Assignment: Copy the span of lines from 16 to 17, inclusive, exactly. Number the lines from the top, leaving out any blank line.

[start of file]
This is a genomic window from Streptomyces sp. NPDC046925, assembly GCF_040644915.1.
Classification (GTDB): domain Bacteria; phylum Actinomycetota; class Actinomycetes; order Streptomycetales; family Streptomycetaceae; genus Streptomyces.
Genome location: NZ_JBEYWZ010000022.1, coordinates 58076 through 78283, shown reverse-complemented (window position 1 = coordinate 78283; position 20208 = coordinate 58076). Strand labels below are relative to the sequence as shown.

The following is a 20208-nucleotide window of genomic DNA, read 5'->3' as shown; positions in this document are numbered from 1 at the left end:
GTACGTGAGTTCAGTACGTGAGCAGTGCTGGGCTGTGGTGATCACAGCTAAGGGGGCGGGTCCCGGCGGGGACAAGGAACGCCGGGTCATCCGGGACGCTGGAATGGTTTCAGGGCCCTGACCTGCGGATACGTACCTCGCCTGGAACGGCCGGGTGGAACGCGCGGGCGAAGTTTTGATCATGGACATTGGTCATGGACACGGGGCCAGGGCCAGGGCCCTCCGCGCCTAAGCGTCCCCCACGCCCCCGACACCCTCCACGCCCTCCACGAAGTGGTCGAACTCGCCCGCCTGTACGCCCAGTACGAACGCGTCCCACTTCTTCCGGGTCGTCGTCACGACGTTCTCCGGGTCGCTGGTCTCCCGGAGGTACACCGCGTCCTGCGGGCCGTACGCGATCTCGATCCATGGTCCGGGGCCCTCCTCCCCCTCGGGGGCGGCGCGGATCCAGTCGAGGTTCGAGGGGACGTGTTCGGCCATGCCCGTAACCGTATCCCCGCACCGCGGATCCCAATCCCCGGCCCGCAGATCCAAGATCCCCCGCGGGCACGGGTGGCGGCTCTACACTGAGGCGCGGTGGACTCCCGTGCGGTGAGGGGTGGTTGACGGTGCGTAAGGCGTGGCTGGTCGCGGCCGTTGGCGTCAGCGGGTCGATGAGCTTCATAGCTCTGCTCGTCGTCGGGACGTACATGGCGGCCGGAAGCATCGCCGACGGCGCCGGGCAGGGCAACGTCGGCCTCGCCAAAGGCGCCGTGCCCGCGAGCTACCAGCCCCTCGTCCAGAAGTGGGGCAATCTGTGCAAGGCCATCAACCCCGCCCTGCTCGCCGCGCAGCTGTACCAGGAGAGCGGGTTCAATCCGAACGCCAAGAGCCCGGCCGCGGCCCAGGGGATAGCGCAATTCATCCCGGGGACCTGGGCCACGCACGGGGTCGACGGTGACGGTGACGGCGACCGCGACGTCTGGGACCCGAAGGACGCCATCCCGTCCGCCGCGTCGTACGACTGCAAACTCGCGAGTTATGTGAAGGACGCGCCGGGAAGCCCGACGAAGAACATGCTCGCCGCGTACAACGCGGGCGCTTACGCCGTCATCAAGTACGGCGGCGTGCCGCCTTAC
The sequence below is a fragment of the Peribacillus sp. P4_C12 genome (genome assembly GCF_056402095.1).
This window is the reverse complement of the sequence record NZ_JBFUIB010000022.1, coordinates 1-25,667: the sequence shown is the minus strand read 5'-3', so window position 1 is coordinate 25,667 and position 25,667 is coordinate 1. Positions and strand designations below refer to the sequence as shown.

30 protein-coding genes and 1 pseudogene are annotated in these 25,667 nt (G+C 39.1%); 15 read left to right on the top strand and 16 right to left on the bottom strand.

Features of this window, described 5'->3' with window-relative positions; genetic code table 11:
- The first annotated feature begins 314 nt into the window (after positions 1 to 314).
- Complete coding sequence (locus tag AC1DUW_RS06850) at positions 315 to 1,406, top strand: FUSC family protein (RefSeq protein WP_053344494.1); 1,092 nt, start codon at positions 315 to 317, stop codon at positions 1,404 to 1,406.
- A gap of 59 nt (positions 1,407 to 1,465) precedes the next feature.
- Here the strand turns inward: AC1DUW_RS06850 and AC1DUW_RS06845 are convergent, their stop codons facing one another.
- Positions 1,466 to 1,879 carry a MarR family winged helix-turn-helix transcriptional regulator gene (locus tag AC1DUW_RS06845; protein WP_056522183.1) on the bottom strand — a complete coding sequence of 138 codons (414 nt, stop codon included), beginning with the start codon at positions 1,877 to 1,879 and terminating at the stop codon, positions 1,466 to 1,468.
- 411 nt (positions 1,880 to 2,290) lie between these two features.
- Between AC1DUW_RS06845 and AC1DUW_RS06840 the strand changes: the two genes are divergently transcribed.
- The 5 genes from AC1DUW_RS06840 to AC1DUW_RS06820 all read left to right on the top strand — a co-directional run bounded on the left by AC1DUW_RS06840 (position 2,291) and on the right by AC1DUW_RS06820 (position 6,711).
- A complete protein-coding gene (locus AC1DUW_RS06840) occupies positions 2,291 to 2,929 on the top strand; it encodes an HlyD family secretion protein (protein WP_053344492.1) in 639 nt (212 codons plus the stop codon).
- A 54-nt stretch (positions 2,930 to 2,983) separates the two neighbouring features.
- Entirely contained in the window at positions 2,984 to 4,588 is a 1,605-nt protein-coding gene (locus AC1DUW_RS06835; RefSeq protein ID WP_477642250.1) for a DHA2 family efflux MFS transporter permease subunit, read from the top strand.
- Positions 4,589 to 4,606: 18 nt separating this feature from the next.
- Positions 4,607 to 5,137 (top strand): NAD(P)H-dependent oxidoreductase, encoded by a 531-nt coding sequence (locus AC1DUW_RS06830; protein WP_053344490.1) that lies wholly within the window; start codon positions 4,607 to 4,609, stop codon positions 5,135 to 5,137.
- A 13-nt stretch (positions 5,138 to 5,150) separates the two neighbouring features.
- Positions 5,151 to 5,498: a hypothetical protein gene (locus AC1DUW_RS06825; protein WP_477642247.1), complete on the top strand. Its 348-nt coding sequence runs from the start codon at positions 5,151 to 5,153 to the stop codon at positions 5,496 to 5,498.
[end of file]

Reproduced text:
- Between AC1DUW_RS06845 and AC1DUW_RS06840 the strand changes: the two genes are divergently transcribed.
- The 5 genes from AC1DUW_RS06840 to AC1DUW_RS06820 all read left to right on the top strand — a co-directional run bounded on the left by AC1DUW_RS06840 (position 2,291) and on the right by AC1DUW_RS06820 (position 6,711).